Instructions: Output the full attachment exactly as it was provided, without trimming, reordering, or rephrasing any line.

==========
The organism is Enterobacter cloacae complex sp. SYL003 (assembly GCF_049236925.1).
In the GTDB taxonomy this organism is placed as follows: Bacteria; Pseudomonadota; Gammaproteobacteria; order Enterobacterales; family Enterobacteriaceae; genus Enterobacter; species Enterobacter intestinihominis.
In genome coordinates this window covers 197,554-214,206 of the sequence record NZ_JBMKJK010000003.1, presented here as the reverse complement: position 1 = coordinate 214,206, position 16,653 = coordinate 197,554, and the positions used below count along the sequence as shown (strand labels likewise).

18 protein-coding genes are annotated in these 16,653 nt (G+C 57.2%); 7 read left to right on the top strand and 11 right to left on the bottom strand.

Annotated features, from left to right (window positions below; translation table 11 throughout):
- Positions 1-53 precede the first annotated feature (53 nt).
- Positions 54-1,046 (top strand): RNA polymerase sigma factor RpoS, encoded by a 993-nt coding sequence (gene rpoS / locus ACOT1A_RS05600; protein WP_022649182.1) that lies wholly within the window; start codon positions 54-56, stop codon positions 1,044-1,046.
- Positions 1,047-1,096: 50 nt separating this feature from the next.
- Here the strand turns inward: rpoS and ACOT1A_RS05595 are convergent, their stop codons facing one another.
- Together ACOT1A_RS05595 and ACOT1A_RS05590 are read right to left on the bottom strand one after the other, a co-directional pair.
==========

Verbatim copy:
The organism is Enterobacter cloacae complex sp. SYL003 (assembly GCF_049236925.1).
In the GTDB taxonomy this organism is placed as follows: Bacteria; Pseudomonadota; Gammaproteobacteria; order Enterobacterales; family Enterobacteriaceae; genus Enterobacter; species Enterobacter intestinihominis.
In genome coordinates this window covers 197,554-214,206 of the sequence record NZ_JBMKJK010000003.1, presented here as the reverse complement: position 1 = coordinate 214,206, position 16,653 = coordinate 197,554, and the positions used below count along the sequence as shown (strand labels likewise).

18 protein-coding genes are annotated in these 16,653 nt (G+C 57.2%); 7 read left to right on the top strand and 11 right to left on the bottom strand.

Annotated features, from left to right (window positions below; translation table 11 throughout):
- Positions 1-53 precede the first annotated feature (53 nt).
- Positions 54-1,046 (top strand): RNA polymerase sigma factor RpoS, encoded by a 993-nt coding sequence (gene rpoS / locus ACOT1A_RS05600; protein WP_022649182.1) that lies wholly within the window; start codon positions 54-56, stop codon positions 1,044-1,046.
- Positions 1,047-1,096: 50 nt separating this feature from the next.
- Here the strand turns inward: rpoS and ACOT1A_RS05595 are convergent, their stop codons facing one another.
- Together ACOT1A_RS05595 and ACOT1A_RS05590 are read right to left on the bottom strand one after the other, a co-directional pair.